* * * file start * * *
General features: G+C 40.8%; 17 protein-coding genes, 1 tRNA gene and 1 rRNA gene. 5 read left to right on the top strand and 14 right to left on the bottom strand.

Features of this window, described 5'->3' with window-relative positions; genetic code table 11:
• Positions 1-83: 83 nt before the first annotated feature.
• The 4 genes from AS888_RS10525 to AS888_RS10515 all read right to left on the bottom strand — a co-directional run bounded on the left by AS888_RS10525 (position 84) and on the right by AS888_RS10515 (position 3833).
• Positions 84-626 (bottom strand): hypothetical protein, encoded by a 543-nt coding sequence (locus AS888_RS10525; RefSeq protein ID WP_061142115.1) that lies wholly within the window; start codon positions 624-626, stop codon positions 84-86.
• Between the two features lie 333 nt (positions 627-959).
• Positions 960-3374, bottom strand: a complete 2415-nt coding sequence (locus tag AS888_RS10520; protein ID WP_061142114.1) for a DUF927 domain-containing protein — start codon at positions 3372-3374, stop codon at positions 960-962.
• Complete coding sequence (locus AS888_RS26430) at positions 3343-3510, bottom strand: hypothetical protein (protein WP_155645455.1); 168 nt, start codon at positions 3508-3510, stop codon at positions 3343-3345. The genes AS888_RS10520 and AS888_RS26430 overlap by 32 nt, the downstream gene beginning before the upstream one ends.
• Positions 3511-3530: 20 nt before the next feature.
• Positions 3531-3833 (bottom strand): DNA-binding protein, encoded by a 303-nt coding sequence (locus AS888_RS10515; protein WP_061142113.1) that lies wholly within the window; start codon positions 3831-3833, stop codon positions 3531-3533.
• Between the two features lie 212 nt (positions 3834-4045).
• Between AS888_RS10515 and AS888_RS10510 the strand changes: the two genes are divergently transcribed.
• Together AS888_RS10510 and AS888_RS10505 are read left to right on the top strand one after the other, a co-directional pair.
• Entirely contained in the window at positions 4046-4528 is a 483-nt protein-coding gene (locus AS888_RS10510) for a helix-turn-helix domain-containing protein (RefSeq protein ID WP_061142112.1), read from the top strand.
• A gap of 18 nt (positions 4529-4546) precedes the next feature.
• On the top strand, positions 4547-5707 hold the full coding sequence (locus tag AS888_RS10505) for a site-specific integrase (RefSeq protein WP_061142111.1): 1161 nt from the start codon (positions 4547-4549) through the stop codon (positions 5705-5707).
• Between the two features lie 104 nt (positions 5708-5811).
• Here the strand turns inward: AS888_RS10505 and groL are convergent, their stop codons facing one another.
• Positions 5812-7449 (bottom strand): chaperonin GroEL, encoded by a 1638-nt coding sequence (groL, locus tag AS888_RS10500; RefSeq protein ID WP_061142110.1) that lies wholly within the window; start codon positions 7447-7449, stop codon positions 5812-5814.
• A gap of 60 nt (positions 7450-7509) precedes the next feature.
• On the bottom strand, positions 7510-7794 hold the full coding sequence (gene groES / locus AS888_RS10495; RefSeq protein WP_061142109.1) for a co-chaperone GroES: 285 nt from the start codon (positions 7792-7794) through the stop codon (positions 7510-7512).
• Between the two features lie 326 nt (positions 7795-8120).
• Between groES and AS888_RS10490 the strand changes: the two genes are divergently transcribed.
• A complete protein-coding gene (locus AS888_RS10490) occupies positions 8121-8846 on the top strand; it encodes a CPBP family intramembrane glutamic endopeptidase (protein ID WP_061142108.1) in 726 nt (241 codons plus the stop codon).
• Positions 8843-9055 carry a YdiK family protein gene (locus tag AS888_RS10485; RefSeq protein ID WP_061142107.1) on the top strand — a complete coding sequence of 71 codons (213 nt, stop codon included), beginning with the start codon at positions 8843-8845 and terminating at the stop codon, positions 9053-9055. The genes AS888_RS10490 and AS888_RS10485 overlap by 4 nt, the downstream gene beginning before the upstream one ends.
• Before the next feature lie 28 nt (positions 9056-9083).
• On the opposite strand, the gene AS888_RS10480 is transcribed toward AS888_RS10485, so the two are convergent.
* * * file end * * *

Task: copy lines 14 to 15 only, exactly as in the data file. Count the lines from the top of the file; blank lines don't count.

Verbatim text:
• Entirely contained in the window at positions 4046-4528 is a 483-nt protein-coding gene (locus AS888_RS10510) for a helix-turn-helix domain-containing protein (RefSeq protein ID WP_061142112.1), read from the top strand.
• A gap of 18 nt (positions 4529-4546) precedes the next feature.